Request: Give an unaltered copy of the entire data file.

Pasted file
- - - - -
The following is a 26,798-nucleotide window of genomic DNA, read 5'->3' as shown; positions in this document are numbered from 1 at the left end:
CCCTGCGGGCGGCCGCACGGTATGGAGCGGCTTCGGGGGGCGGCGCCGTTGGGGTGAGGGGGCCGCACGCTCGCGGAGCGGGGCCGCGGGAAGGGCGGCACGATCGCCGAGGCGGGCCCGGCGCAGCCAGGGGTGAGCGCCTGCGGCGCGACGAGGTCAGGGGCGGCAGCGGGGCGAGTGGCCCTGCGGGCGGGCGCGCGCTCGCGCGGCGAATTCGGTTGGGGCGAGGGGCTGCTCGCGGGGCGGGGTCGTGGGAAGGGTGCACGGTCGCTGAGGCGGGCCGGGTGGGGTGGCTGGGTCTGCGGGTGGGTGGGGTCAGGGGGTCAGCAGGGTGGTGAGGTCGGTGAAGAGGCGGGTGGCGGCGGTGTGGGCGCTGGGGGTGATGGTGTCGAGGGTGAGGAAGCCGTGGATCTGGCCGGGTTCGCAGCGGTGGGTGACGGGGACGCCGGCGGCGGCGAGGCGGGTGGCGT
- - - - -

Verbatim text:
The following is a 26,798-nucleotide window of genomic DNA, read 5'->3' as shown; positions in this document are numbered from 1 at the left end:
CCCTGCGGGCGGCCGCACGGTATGGAGCGGCTTCGGGGGGCGGCGCCGTTGGGGTGAGGGGGCCGCACGCTCGCGGAGCGGGGCCGCGGGAAGGGCGGCACGATCGCCGAGGCGGGCCCGGCGCAGCCAGGGGTGAGCGCCTGCGGCGCGACGAGGTCAGGGGCGGCAGCGGGGCGAGTGGCCCTGCGGGCGGGCGCGCGCTCGCGCGGCGAATTCGGTTGGGGCGAGGGGCTGCTCGCGGGGCGGGGTCGTGGGAAGGGTGCACGGTCGCTGAGGCGGGCCGGGTGGGGTGGCTGGGTCTGCGGGTGGGTGGGGTCAGGGGGTCAGCAGGGTGGTGAGGTCGGTGAAGAGGCGGGTGGCGGCGGTGTGGGCGCTGGGGGTGATGGTGTCGAGGGTGAGGAAGCCGTGGATCTGGCCGGGTTCGCAGCGGTGGGTGACGGGGACGCCGGCGGCGGCGAGGCGGGTGGCGT